The sun may not be shining down to heat up our picnic foods right now, but we still have to take steps to prevent food poisoning when the severe winter weather strikes.
The wrath of winter storms creates havoc for school, jobs, and roadways, making our daily tasks more difficult.
Half the country was recently impacted with yet another winter blast that knocked trees down and caused power outages. News estimates that 110 million people were affected by this winter storm alone. States of emergency were even declared by many Governors to deal with the aftermath of the winter weather.
Detective Foodsafe® wants to remind us all that winter storms can impact our food safety too!
Any storm really raging throughout the year that has the potential of causing power outages, especially for extended periods of time, can put us at risk for food poisoning.
Detective Foodsafe’s Top 10 Storm Tips
There are things you can do in advance, during, and immediately after a storm to ensure your family stays food safe.
Detective Foodsafe offers these tips to keep you safe during a storm resulting in loss of power.
- Be aware of the potential for damaging storms and power failures by following the weather alerts for your area. Take action ahead of the storm to be prepared.
- If you lose power, throw away any perishable food that has gotten above 40 degrees F for more than 2 hours.
- During a power failure, avoid opening the refrigerator and freezer to maintain temperature as long as possible. A full freezer can hold food for up to 48 hours and a refrigerator can hold temperature up to four hours if unopened.
- Be prepared to put a few necessary perishable foods, such as milk, into a cooler with ice in case of power outage.
- Don’t store food outside in the snow, as temperatures can vary during the day (not to mention drawing pests) and you may not realize that food temperature has put it at risk. Instead, put containers of water outside to make ice and use that to keep perishables cold safely inside your home.
- Before the storm hits, place pans under the frozen meats and poultry to prevent thawing juices from cross contaminating other foods. Take this time to group foods together and store in some extra plastic bags of ice to further insulate against a loss of power to help the freezer hold temperature as long as possible.
- If you anticipate a prolonged loss of power, make a plan for getting ice after the storm so you can safely store any perishable foods in ice chests during the event. You may want to begin making your own ice in bags or containers in advance of the storm to use if the power goes out.
- After the power returns, inspect each food package to ensure it has not fully defrosted, checking for ice crystals and liquids. Partially thawed frozen foods with ice crystals may be able to be refrozen but proceed with caution.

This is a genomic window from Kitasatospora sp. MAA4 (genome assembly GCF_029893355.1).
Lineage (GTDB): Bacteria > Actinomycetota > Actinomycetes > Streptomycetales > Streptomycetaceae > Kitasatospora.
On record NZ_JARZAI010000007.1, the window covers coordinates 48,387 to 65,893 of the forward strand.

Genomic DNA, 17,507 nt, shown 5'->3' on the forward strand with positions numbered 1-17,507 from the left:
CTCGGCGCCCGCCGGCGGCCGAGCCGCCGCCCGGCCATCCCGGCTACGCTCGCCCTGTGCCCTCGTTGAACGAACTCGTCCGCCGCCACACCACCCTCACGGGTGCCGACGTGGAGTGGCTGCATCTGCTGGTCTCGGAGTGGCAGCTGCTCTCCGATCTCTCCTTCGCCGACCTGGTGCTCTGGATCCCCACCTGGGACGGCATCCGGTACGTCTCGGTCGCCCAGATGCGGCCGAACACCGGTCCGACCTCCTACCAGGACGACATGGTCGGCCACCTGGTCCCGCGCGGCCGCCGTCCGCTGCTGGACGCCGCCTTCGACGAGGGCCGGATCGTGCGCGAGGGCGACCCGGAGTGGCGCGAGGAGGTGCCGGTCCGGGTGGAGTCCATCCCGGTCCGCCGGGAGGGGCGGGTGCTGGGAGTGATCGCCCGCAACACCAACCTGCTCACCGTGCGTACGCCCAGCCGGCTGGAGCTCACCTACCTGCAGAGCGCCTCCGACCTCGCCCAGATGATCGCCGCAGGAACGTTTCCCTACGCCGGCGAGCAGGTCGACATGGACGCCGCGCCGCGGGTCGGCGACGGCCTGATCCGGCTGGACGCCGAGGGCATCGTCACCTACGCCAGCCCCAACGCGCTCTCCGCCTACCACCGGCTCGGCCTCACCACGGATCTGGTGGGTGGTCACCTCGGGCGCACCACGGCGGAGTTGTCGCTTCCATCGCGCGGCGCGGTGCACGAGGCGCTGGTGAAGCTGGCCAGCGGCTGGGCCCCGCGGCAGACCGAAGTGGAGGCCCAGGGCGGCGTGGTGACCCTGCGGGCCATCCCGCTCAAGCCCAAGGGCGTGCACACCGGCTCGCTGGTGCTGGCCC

- Thoroughly clean all refrigerator and freezer surfaces before returning foods to them.
- Never taste a suspicious food to see if it is spoiled. When in doubt—throw it out!
There is no amount of money from lost food items worth the health of your family.
Remember, foodborne illness can lead to hospitalization and even death for some high-risk populations like young children, pregnant women, and older adults.
Having a Storm Preparedness Plan
There is always the possibility of losing power, no matter where you live or what time of year.
Something as common as a traffic accident that impacts a power pole can mean hours without power for your family.
Trees falling in the wind or simply a dead limb falling over a power line can mean your perishable food could lose temperature enough to make you ill. Or your appliance simply decides to stop working, causing all the frozen foods to thaw.
Detective Foodsafe wants you to be prepared anytime to face a power outage to keep your food safe to eat. Luckily, it doesn’t really require that much effort.
Here are some of her tips to stay ready every day:
- Place thermometers inside refrigerator and freezer so that, in case of loss of power any time during the year, you will know if the food is at risk of entering the temperature danger zone.
- Purchase ready to eat foods that you can use during an emergency, including bottled water. Shelf stable foods, including milk and canned goods, can be ready when you are. Keep an eye on the expiration dates of these foods and rotate them out to avoid expired foods when you need them the most. Having three days supply is recommended.
- Organize the freezer so that, in case of an unanticipated power failure, you know what you have and can protect the food so that you don’t get food poisoning or waste your investment. Having organized shelves also helps with the free flow of air to maintain proper internal temperature throughout the year.
- Have a food thermometer handy so that when you are cooking without electric or in unfamiliar surroundings during any power outage you can still be sure the food reaches a proper internal temperature. Color of a food is not a good indicator of doneness.
- Find a buddy who lives across town to do some “freezer sharing” to store your foods when needed if only your power is out and promise to return the favor for them later.
Foodborne pathogens that can make your food unsafe to eat grow quickly when they get the ideal environment.
Unsafe temperatures, time, and moisture that come along with power outages can quickly put your perishable foods at risk and make your storm even more unbearable.
Until next time, Detective Foodsafe will be on the case to keep you safe!